Improving Family Relationships By Being Fully Engaged
by Kathy Slattengren, M. Ed., Priceless Parenting (sign up for monthly parenting newsletter and receive 20+ printable charts for kids and parents)
(listen to article read by the author)
Think about a time when someone was completely engaged in listening to you. Where were you? How did you feel?
Now think about a time when you were trying to talk to someone but they were distracted. What did you do when you noticed they weren’t really paying attention? How did you feel?
There is a huge difference between being fully present and being half there. It’s hard to fake being present when your mind is somewhere else. Others pick up on your distraction even if they don’t openly acknowledge it.
Being Engaged Versus Being Distracted
Like all people, you go between states of being engaged and distracted all day. Your connection to your children and your ability to do your best parenting is affected by which state you are in.
When you are distracted, you are thinking about things other than what’s currently happening. Like a distracted driver, you are wandering around oblivious to the subtleties of the situation. If you have young children, being distracted is especially dangerous because they can quickly get in serious trouble.
These are some characteristics of being distracted:
- feeling scattered, off-balance, rushed, disorganized, bogged down
- making simple mistakes, performing poorly
- creating misunderstandings
- reacting slowly
- struggling to come up with ideas or solutions
- ignoring questions or requests
There are many ways to be distracted. What distracts you the most often? When you find yourself distracted, how do you pull yourself back to the present moment?
Being engaged is the opposite of being distracted. It means you are focused on the current moment, attentive and tuned in to what’s happening. Just like professional athletes perform their best when they are engaged, you also perform your best when you are engaged.
Characteristics of being engaged include:
- feeling connected, contented, focused
- feeling close to whoever you are with
- making thoughtful suggestions, contributions
- being productive and efficient
- being creative, coming up with new approaches
It’s more fun doing activities with your kids when you are fully participating. Whether you are playing with your kids or talking with them, immersing yourself deepens your connection with them.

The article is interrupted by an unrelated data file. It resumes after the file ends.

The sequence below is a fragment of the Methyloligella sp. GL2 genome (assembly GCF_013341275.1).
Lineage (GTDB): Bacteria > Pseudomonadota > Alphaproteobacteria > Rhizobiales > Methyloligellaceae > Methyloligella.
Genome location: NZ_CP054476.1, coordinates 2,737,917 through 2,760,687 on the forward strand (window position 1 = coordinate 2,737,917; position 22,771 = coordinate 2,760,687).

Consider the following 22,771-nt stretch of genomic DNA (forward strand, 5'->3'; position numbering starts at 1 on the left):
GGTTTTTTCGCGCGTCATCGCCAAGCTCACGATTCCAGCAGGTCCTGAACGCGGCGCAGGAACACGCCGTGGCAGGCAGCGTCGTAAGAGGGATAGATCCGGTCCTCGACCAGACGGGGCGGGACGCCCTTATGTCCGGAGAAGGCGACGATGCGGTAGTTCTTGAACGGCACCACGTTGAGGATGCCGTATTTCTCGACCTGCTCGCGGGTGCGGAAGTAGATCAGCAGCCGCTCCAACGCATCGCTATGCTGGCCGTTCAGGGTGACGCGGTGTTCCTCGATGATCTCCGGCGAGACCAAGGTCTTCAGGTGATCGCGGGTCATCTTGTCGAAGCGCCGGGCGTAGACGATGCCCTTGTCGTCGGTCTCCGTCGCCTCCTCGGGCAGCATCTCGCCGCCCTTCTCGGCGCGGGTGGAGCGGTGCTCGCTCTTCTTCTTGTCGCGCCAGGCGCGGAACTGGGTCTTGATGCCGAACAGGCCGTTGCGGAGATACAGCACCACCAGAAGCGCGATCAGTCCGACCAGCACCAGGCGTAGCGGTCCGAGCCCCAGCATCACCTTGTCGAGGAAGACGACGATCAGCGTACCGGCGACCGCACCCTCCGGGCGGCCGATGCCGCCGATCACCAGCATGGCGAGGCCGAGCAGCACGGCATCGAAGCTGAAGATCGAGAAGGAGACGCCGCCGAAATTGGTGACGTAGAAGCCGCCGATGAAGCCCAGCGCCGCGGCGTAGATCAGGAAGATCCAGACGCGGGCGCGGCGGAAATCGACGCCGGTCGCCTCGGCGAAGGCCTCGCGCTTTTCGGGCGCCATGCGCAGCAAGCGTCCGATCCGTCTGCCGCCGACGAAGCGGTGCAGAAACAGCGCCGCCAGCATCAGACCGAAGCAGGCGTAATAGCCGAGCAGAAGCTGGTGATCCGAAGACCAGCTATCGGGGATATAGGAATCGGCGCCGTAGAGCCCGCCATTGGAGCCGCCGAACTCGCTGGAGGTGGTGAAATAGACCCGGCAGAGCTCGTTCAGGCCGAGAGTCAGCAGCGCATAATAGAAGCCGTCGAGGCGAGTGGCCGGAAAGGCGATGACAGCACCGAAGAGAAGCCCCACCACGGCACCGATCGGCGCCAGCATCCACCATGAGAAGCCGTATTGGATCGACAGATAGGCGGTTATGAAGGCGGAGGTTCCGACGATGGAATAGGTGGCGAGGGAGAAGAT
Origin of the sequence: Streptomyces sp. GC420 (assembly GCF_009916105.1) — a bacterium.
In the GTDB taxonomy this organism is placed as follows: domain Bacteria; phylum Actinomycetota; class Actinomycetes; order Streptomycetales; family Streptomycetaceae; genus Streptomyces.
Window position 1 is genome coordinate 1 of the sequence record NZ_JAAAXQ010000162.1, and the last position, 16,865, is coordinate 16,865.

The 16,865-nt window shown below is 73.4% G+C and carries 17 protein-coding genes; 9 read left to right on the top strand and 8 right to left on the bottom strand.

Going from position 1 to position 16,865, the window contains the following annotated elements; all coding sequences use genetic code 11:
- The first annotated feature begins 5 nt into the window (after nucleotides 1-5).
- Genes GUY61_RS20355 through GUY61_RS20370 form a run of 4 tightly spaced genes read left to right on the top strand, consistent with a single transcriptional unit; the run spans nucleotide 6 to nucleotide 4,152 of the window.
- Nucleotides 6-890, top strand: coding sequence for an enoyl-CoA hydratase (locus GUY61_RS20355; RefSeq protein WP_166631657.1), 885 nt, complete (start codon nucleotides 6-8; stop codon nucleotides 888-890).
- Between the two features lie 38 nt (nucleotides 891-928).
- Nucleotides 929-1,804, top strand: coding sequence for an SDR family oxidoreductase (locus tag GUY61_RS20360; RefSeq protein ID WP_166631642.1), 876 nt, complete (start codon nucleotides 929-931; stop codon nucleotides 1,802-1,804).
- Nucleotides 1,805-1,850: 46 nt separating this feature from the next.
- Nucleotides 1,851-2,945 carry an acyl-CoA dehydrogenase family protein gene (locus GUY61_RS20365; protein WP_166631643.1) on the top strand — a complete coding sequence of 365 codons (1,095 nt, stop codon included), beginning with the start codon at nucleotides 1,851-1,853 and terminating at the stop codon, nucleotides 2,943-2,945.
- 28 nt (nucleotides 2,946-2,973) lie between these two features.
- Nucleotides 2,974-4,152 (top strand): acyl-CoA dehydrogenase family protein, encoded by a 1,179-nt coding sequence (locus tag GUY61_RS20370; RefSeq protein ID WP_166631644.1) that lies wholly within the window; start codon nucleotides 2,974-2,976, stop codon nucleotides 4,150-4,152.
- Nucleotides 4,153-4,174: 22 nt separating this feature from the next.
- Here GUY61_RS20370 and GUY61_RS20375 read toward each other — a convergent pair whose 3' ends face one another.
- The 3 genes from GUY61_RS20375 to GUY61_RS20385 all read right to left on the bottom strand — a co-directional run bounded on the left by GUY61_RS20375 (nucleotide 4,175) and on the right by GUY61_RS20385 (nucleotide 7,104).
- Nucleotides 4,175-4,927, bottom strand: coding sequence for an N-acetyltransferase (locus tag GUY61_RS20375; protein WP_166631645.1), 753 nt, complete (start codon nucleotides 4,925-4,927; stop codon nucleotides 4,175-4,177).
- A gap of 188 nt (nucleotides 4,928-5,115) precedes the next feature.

Distracting Digital Devices
Are digital devices causing distraction in your family? Ian Sherr feels that his phone usage might be hurting his 2-year-old son. In Sherr’s article, “Your kids hate your smartphone addiction
”, he writes “Sometimes it's a breaking news story that draws me in, other times it's boredom. Whatever it is, this device in my hands — which gives me access to nearly all human knowledge plus all the cat videos I could ever want — is constantly calling for my attention.”
Research published by the journal Child Development
looked at the impact of technology use in 170 two-parent families with 3-year-olds. “The study revealed that even low - or what is considered "normal" - levels of technoference correlated with a higher level of child behavior issues such as oversensitivity, irritability, hyperactivity, and whining.”
Your kids notice when you are paying more attention to your phone than you are to them. You need to control your own device use plus set screen limits for your kids
. What limits have you decided to set so that your family spends some time together without screen interference? Many families decide to have screen-free meals and turn all devices off an hour before bed.
Choosing To Be Engaged
You control how engaged you are. It’s easy to get distracted because thoughts are constantly popping into your head. To stay engaged, you need to be able to set aside thoughts irrelevant to the current situation. When your mind wanders, you bring it back to the moment.
Being completely present with your kids increases your connection with them. For example, you might ask your child how his day was at school. He responds “I don’t know. I guess it was ok.” You need to leave in a couple minutes for soccer practice. How do you respond?
- Ignore the subtle message that something didn’t go well at school. You say something like “Great! Grab your gear and I’ll drop you off at your soccer practice.”
- Let him know that you’d like to hear more. You say something like “Hmmm … it sounds like there were some challenges. I’d love to hear more about it on our drive to soccer practice.”
It’s easier to pick up on underlying feelings when you are tuned in to your kids. Try setting aside some time each day to truly be present with each of your children. During this time just be with your child … playing, reading a book together or listening to whatever your child wants to tell you
Focusing on time with your children daily will strengthen your relationship. Having strong connections within your family makes parenting easier and being together more fun!